DOMA and Maryland Couples

by Michael Reeder on June 27, 2013

Like most of my friends and colleagues I’m thrilled with Supreme Court decision to allow Federal benefits for same sex married couples after striking down the Defense of Marriage Act (DOMA).  There is more work to be done — but yeah!!

I’ve been reading some comments online to the effect that this is only a ruling effecting Federal benefits and so it does not matter much.  I beg to differ.   In Baltimore and the Maryland and DC suburbs, this is a HUGE deal for our very large Federal workforce.  Contrary to some beliefs in middle America, Federal workers don’t always make huge salaries and benefits.

Prior to this ruling, GLBT married couples in Maryland — and same-sex partners in my Baltimore area considering marriage — were faced with a nasty dilemma.  Under Maryland law, their same sex unions were authorized as valid weddings.   This was not the case under Federal workforce benefit programs.  So lower-income couples where one partner worked for the Federal government and one did not could be caught in a nasty surprise.  By getting married under Maryland law, the non-Federal spouse could lose access to Maryland Medicaid, PAC, or other low income healthcare programs.  This was of course because now the joint incomes of both spouses would be counted in the determination of Maryland healthcare program eligibility.  Meanwhile, the non-Federal spouse WOULD NOT have the right to joint the Federal employee spouse’s healthcare plan!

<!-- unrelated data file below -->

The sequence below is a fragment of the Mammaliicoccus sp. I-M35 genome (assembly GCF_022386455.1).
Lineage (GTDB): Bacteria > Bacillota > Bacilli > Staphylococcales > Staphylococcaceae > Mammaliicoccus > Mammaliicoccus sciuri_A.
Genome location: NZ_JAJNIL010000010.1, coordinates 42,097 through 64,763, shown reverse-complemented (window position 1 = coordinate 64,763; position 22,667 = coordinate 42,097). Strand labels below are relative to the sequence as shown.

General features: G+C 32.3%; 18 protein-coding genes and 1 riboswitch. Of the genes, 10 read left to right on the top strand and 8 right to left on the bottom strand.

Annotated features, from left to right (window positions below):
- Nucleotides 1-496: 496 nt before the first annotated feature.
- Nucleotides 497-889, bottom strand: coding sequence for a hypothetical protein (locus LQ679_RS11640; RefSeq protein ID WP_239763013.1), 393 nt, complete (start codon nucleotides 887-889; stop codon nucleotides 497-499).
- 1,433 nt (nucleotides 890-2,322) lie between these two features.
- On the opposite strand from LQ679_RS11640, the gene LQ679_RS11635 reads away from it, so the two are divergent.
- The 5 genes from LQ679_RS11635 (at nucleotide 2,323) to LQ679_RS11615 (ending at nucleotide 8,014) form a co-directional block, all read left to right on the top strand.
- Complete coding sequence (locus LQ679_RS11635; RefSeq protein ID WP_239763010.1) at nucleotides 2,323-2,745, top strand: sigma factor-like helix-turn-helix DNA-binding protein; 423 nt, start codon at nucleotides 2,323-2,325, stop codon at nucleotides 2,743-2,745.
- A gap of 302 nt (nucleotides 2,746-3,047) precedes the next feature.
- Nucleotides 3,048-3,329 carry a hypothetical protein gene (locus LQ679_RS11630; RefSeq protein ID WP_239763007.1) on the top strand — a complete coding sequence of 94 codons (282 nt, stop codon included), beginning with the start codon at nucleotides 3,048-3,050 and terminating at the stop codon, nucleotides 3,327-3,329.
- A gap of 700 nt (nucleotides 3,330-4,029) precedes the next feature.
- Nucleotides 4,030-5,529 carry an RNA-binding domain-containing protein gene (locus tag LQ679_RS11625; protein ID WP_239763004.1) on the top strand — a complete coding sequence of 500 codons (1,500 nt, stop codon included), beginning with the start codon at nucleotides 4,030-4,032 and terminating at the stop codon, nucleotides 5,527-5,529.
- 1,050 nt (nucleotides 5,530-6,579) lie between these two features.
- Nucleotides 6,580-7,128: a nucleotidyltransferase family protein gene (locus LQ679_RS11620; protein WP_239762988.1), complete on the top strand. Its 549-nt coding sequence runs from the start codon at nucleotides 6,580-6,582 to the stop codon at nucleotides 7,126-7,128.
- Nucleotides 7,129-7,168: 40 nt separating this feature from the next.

So lower-income same-sex couples in Maryland were faced with a dilemma in which they could lose critical benefits for marrying under Maryland law and not obtain the spousal benefits deserved under Federal law.

For my clients in the Baltimore area — and gay marriages generally across the area — this is a very important ruling.  One more barrier to their unions has been lifted.  One more barrier to obtaining needed counseling and psychotherapy has also been erased.

— Michael

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